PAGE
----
Tag Archives: citizenship

6th grade #DigitalCitizenship lesson in #LifeSkills with @DenaeMSisco:

Below are the slides Denae Sisco (@DenaeMSisco) used to introduce a quick unit on Digital Citizenship. Sometimes, I like to drop the “digital” and just call this a Citizenship unit to reinforce that we should be good citizens online and offline…

After discussing the content of the slides and answering questions as they arose, students were split into groups of three and assigned a social media site to explore: Facebook , InstagramTumblrSnapchatYouTubeWikipediaOovooGoogle+kik, ask.fm. The groups were tasked with reading their site’s Terms of Service and answering the following questions into a shared Google Spreadsheet (see below for a screenshot):

  • How old do you need to be in order to use this site/app?
  • How can you use this site in positive ways?
  • What are some concerns about this site (either your concerns or the site’s policies)?
  • Who owns the content?
  • Can you adjust the privacy settings?
  • How would you contact the site to ask questions or express concerns?
  • What are some actions that would cause profiles to be deleted or blocked?

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Presenting “License to Cull” with @oharebros and @NewYork564 in Room 124 at 2:30! @The_School #ISTE2015 #artsed

  Super honored to be presenting License to Cull: Art History, Media Literacy, Ethics and Photoshop with my stellar art colleagues, Yoshiko Maruiwa and Katelin O’Hare from the The School at Columbia University.

We’ll share an integrated unit that examines fine art and the fine print. Students learn about ownership, copyright, licensing, media literacy, fair use, Creative Commons, Wikimedia and Photoshop.

See our slides full of links and resources below:

As part of the 6th grade integrated study of the Renaissance in English, Social Studies, Science, Art, Music, and Wellness, we designed a Photoshop unit where students locate a Renaissance painting and layer themselves into it as either the main character or an additional character. While we teach the basics of Photoshop, we also facilitate rich discussions about a variety of topics including ownership, copyright, licensing, fair use, and the public domain. Our students use their assigned laptops to research, collaborate, and create throughout the unit. We discuss the Mona Lisa’s various owners and examine a variety of copyrightable contributions that have been made to Leonardo da Vinci’s original art from multiple artists over the years. We read the fine print and Terms of Use for Google Art Project and Artstor. We talk about how Photoshop is utilized to manipulate most images on advertisements and in magazines and how that affects body image and society’s standard of beauty. We discuss ways to locate fair-use art and dissect licenses from Creative Commons to encourage respectful and ethical use of others’ artistic creations. Further, we discuss the lawsuit between the Associated Press and Shepard Fairey over Fairey’s Barack Obama Hope poster. After completing their Photoshop collage, the students added their images to a shared online album. Additionally, students included their work on their digital art portfolios where they were expected to write an “artist statement” for their piece and comment on their classmates’ creations.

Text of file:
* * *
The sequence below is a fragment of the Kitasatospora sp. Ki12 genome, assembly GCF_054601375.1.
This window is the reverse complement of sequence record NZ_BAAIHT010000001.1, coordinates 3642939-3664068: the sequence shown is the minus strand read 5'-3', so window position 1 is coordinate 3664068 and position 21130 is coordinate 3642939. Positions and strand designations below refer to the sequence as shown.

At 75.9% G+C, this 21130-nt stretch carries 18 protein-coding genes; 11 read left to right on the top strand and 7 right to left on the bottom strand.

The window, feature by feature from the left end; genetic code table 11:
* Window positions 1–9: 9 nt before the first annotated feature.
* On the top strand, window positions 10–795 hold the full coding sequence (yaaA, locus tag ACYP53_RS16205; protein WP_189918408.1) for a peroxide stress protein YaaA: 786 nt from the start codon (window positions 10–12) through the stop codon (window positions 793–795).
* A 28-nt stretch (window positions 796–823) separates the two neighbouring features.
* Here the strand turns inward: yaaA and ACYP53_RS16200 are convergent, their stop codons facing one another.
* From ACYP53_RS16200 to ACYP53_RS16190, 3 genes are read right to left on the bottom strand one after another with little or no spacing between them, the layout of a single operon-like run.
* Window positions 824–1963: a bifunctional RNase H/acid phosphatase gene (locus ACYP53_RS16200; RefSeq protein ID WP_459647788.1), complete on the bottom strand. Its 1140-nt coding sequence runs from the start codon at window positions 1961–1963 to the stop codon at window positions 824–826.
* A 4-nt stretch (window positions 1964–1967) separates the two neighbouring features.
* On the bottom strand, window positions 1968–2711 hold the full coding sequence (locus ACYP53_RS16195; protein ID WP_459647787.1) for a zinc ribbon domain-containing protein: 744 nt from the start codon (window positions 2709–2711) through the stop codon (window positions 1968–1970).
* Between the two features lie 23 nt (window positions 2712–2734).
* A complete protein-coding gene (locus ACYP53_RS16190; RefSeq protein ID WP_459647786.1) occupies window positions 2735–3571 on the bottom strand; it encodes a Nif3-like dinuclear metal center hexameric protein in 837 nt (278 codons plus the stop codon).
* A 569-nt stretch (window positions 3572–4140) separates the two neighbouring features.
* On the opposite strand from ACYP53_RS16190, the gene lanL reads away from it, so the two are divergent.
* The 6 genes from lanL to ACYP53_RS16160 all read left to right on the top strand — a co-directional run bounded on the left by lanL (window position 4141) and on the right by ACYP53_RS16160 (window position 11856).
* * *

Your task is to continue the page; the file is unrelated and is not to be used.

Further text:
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5 Properties of Public Life: Persistence, Invisible Audience, Searchability, Replicability, Scalability. (via @donbuckley)

Today, I watched Don Buckley (@donbuckley) deliver his “5 Properties of Public Life” talk to an 8th grade class. These tenets are: persistence, invisible audience, searchability, replicability, scalability. Don, my boss, is a modern day Renaissance Man and ranks among the coolest people I’ve ever met. You can see him in action at TEDxNYED, as he’ll be co-hosting with Sylvia Martinez (@smartinez).

Persistence
Once you post something online, it’s impossible to remove it.

 Invisible Audience
When you post something publicly, you have no control (and potentially no information) about who is viewing that information.

Searchability
As search engines become more sophisticated, it just gets easier and easier to locate information.

Replicability
This is about how easy it is to copy and paste anything from the web.

Scalability
The impact of posted information is so much bigger these days. Consider the hideous example of Rutgers Freshman Tyler Clementi.

 While neither gender-neutral nor asexual, we also like to show these “Think Before You Post” videos:

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